How well a gun toenails depends on how effectively the teeth on the tip engage the wood and whether you can place nails accurately. We got a sense of this from using the tools and from performing a test in which we marked the ends of some 2x4s and tried to hit those marks while toenailing. All of the tips grab pretty well; the ones where the teeth flare out grab the best. I particularly like toenailing with the Bosch, because the fine teeth really grab and the slimmer-than-normal piston housing provides a good line of sight to the tip (though it takes some practice to place the fastener where you want it). The Paslode is very good at toenailing, but the DeWalt and Senco are less so, because they don't grab as well. The Ridgid gun has poor visibility and tends to leave nails proud when toenailing.
Size and Weight
Other things being equal, small and light is better than big and heavy.
A small gun is more maneuverable in tight quarters and a light gun is easier to handle, especially overhead. The guns we tested average about 8 pounds apiece, but there is a significant spread between the high and low, with the Makita weighing in at 9.3 pounds and the Max at 7.2 pounds.
Lighter guns do tend to have more recoil than heavy ones. It was not a major issue with any of the tools we tested, though we did notice more of it with the Ridgid and Senco.
To test the nosepieces, the crew marked short studs and then used the nailers to toenail them (left) to a plate. The best guns gripped well and placed the nails close to the original marks.
Size is as important as weight, though it's harder to define because there are so many dimensions to consider. When I say a gun is compact,
I am referring primarily to its top-to-bottom height, because that dimension determines the ease with which it can be used sideways in narrow framing bays. The Max and Senco are significantly shorter than average. Their short stature makes them look wider in front, but it didn't affect our line of sight.
Certain features can enhance the usability of the framing gun – for example, a board hook, dry-fire lockout, or a depth-of-drive mechanism that is particularly easy to adjust.
Board hook. About half of the guns in this test come with board hooks, a feature that allows the user to hang the tool from a sawhorse or nearby framing member. The better board hooks are fully adjustable (they pivot to different positions) and large enough to fit over thick material like 2-1/4-inch I-joists. I like the Paslode and DeWalt hooks the best because they pivot freely and will fit over thicker framing material. The hooks on the Grip-Rite, Makita, and Ridgid models only fit 2-by material. Makita's hook fits a little too tightly on the board and adjusts to only two positions.
Magazine. Framing guns load from the top or the rear. I have a slight preference for rear-loading models because they seem to have fewer problems with the paper-collated fasteners we normally use. With a rear-loading gun, you put in the nails and pull the follower back until it just catches the back of the clip. With a top-loading gun, you pull the follower all the way back (until it catches), drop in the nails, and then release the follower, causing it to slam into the fasteners from behind. The force of the follower striking the nails is sometimes enough to damage the collation (especially if it's wet) and cause the gun to jam. I like the Bosch magazine because it has a quick-release lever that allows you to remove it without tools when you need to get at jammed nails.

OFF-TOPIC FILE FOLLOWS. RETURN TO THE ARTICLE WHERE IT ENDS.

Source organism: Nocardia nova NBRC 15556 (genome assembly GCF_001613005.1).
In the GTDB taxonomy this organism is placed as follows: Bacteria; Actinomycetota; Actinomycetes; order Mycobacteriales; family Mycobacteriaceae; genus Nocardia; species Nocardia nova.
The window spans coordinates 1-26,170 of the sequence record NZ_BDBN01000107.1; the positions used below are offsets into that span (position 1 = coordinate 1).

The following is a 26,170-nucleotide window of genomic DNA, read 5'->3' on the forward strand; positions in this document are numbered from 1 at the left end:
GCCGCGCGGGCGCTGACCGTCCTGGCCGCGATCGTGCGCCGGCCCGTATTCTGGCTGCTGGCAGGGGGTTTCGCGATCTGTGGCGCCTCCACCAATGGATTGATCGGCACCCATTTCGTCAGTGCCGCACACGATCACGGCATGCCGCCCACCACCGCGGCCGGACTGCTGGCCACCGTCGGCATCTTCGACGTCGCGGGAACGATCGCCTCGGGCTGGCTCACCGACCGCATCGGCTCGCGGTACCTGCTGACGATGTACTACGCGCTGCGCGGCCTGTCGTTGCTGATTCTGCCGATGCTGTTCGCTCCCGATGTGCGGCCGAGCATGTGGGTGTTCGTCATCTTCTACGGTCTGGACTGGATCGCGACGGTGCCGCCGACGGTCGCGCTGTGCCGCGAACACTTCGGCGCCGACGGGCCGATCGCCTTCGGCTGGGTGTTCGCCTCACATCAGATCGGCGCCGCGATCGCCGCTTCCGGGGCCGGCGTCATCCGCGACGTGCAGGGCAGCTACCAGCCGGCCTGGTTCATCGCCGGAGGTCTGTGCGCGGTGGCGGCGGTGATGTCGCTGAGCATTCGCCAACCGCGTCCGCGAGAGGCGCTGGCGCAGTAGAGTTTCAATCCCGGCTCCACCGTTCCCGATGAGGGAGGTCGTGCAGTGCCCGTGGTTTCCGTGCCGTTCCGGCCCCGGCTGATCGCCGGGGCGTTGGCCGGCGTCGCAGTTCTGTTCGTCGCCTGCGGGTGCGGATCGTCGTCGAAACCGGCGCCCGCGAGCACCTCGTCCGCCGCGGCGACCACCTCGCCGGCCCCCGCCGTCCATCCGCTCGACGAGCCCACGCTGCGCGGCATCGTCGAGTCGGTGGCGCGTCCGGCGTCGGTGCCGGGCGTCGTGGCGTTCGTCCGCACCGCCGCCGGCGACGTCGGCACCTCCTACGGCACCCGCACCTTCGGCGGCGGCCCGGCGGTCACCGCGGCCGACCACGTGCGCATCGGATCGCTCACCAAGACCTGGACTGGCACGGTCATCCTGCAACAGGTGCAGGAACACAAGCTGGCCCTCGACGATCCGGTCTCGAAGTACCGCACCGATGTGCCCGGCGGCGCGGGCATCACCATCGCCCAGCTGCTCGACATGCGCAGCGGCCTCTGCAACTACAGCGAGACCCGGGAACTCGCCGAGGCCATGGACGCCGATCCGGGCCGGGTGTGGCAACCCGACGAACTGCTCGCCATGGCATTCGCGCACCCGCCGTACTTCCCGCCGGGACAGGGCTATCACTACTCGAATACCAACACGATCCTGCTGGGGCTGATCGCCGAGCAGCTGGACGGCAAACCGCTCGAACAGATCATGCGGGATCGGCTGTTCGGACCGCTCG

Makers like Max and Senco have shortened some of their guns to make them easier to maneuver in narrow framing cavities; you can see the difference in size in the top photo (the Max gun is on the left). The author lined up all the tools to get a sense of their relative bulk. Viewed from the front (below) from left to right are the Max, Senco, Paslode, Bostitch F33PT, DeWalt, Bosch, Grip-Rite, Ridgid, Porter-Cable, Bostitch F28WW, Hitachi, and Makita. Viewed from the back (very bottom), the order is reversed.
Firing modes. With most of these tools it's possible to switch between the bump-fire and single-shot modes by flipping a switch on the trigger. With the Bostitch, DeWalt, and Grip-Rite guns, changing modes requires the installation of a different trigger (which usually comes with the gun). Either method of getting to bump-fire is fine by me; there is no advantage to being able to go back to the single-fire mode.
Of greater importance to me is whether or not the gun has a dry-fire lockout mechanism. A dry-fire lockout prevents the gun from firing when empty and usually kicks in when there are three or four nails left in the magazine. Longtime carpenters recognize the sound and feel of a gun firing empty, so this mechanism may not make much difference to them. But it's helpful for less-experienced crewmembers who might not notice that they are firing blanks and continue to nail things up only to have them fall down or end up improperly fastened.
Depth-of-drive mechanism. Tool-less depth-adjustment mechanisms have come to be standard on framing guns. Most rely on a thumbwheel (under the trigger or on the nose) to extend and retract the contact element. The mechanisms on the DeWalt and both Bostitch models are activated by a push-button on the nose. I particularly like this design because it's quick and easy to use. On the Bostitch F33PT, the push-button can also be used to detach the standard tip and replace it with one suitable for attaching metal framing hardware.
The Hitachi gun does not have adjustable depth-of-drive, but it was one of the better guns in terms of its ability to drive nails flush.